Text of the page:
The Commercial Appeal

AI tool making way into classroom

Many students, teachers report using CHATGPT

- Kayla Jimenez

Despite concerns about whether students are using CHATGPT to cheat on exams or as a shortcut to doing their coursework, a national survey shows students and teachers have quickly incorporat­ed the new technology into their everyday lives.

Laila Ayala, a student at Comp Sci High in New York City, has used CHATGPT to research prompts for her debate team on the effect of AI on students, student mental health and whether the SAT and ACT should be abolished. In Kentucky, high school junior Zachary Clifton said he has used CHATGPT to create study guides for some of the college courses he takes at a nearby community college.

Even as some school districts ban the artificial intelligen­ce platform – which can quickly answer questions about nearly any subject it’s asked – and some college professors find themselves becoming hypervigil­ant about whether students are using it to cheat, the new survey commission­ed by the Walton Family Foundation and conducted by Impact Research found 22% of students use the chatbot to help them with coursework or in extracurri­cular activities “on a weekly basis or more.” And more than half of teachers surveyed reported using CHATGPT at least once. Forty percent of teachers used it “at least once a week.”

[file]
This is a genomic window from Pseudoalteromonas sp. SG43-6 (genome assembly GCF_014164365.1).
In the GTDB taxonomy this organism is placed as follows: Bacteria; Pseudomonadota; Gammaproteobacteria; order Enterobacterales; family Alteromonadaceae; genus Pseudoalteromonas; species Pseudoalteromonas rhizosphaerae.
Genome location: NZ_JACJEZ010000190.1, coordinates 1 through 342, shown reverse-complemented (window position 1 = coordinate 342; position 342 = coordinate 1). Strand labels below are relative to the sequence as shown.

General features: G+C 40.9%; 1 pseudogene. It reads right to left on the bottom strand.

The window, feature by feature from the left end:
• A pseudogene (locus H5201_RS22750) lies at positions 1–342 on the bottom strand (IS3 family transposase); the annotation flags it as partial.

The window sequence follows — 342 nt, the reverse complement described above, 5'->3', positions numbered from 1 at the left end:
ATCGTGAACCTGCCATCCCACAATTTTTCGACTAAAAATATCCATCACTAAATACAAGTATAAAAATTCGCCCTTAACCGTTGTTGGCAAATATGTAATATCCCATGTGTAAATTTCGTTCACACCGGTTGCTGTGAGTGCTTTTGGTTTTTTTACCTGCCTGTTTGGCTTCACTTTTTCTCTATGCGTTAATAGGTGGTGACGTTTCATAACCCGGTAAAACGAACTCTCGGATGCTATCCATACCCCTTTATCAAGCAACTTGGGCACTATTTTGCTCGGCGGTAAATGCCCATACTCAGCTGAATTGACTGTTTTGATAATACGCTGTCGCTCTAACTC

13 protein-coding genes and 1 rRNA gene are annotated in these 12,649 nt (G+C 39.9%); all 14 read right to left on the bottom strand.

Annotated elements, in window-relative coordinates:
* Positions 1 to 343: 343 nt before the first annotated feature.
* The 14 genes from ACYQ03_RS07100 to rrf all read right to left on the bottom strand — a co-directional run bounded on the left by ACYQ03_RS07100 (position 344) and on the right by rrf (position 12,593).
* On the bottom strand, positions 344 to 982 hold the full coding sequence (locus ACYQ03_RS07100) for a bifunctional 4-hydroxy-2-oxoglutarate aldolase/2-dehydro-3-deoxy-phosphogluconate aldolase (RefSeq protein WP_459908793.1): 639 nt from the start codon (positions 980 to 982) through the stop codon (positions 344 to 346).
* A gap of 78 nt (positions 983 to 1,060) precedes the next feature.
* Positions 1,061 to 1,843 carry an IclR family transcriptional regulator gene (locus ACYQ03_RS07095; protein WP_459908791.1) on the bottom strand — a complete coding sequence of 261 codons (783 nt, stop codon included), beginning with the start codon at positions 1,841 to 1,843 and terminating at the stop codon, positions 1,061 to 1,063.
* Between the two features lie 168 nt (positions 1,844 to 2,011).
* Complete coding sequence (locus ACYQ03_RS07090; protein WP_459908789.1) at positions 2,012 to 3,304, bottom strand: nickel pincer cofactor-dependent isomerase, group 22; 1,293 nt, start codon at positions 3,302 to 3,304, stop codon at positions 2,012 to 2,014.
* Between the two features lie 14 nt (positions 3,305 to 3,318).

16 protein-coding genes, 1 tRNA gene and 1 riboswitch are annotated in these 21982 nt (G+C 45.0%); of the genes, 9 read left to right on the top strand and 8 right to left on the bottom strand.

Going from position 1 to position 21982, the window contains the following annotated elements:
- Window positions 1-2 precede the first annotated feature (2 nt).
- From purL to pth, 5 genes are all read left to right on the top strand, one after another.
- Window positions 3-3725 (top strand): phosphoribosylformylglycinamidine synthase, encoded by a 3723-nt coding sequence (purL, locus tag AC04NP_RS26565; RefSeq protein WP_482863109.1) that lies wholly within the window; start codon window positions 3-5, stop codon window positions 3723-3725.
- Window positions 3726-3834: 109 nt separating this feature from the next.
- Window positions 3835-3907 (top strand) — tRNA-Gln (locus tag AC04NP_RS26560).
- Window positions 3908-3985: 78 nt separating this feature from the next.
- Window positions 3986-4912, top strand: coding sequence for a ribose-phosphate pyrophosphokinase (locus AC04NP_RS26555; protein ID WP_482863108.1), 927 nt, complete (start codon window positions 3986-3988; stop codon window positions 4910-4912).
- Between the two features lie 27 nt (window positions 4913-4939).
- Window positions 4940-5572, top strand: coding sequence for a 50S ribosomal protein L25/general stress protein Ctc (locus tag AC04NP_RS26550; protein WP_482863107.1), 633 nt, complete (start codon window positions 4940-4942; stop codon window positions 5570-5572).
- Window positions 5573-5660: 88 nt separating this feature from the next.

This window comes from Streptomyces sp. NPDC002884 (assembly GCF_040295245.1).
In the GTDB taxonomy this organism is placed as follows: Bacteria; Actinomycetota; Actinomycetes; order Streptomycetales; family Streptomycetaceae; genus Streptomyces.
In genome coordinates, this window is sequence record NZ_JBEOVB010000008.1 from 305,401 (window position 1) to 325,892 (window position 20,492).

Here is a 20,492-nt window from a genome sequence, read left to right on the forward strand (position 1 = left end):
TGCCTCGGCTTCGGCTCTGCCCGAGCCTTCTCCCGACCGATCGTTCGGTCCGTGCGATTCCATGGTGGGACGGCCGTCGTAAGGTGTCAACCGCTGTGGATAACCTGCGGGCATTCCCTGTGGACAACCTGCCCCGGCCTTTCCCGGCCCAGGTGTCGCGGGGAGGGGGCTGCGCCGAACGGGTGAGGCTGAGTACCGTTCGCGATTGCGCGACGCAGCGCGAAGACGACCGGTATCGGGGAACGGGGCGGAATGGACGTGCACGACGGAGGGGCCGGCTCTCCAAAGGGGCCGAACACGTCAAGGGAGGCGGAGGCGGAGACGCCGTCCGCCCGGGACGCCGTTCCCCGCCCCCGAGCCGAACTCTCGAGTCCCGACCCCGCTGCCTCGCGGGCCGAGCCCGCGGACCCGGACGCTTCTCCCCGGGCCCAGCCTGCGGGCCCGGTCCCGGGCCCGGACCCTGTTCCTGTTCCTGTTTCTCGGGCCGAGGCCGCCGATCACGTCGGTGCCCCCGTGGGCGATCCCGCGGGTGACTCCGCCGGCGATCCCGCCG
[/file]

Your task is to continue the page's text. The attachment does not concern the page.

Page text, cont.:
The nationally representa­tive survey results, shared exclusivel­y with USA TODAY, involved more than 1,000 teachers and 1,002 12- to 17-year-olds.

The survey, which was done in early February, also found 63% of students and 72% of teachers agreed with the sentiment that CHATGPT is “just another example of why we can’t keep doing things the old way for schools in the modern world,” and 73% of teachers said the tool “can help students learn more.” The Walton Family Foundation funds research and platforms that use AI to develop tools for educators and students.

Other surveys, however, capture teachers’ apprehensi­on about artificial intelligen­ce. One survey of 203 K-12 teachers from found that more than 70% of teachers “have not received any faculty guidance on CHATGPT,” 43% “think CHATGPT will make their jobs more difficult,” and about 1 in 4 have caught a student using CHATGPT to cheat on assignment­s.

Another survey by the online magazine Intelligen­t found 30% of college students used CHATGPT on written assignment­s.

Romy Drucker, a director of the education program at the Walton Family Foundation, said the organizati­on commission­ed its survey to understand what students and their teachers want from education, especially with the need to help students make up for learning time lost during remote schooling triggered by the coronaviru­s pandemic. “With this research we’re hoping to cast a light,” said Drucker, adding that teachers and students should have a voice in how CHATGPT and AI is used in their classrooms.

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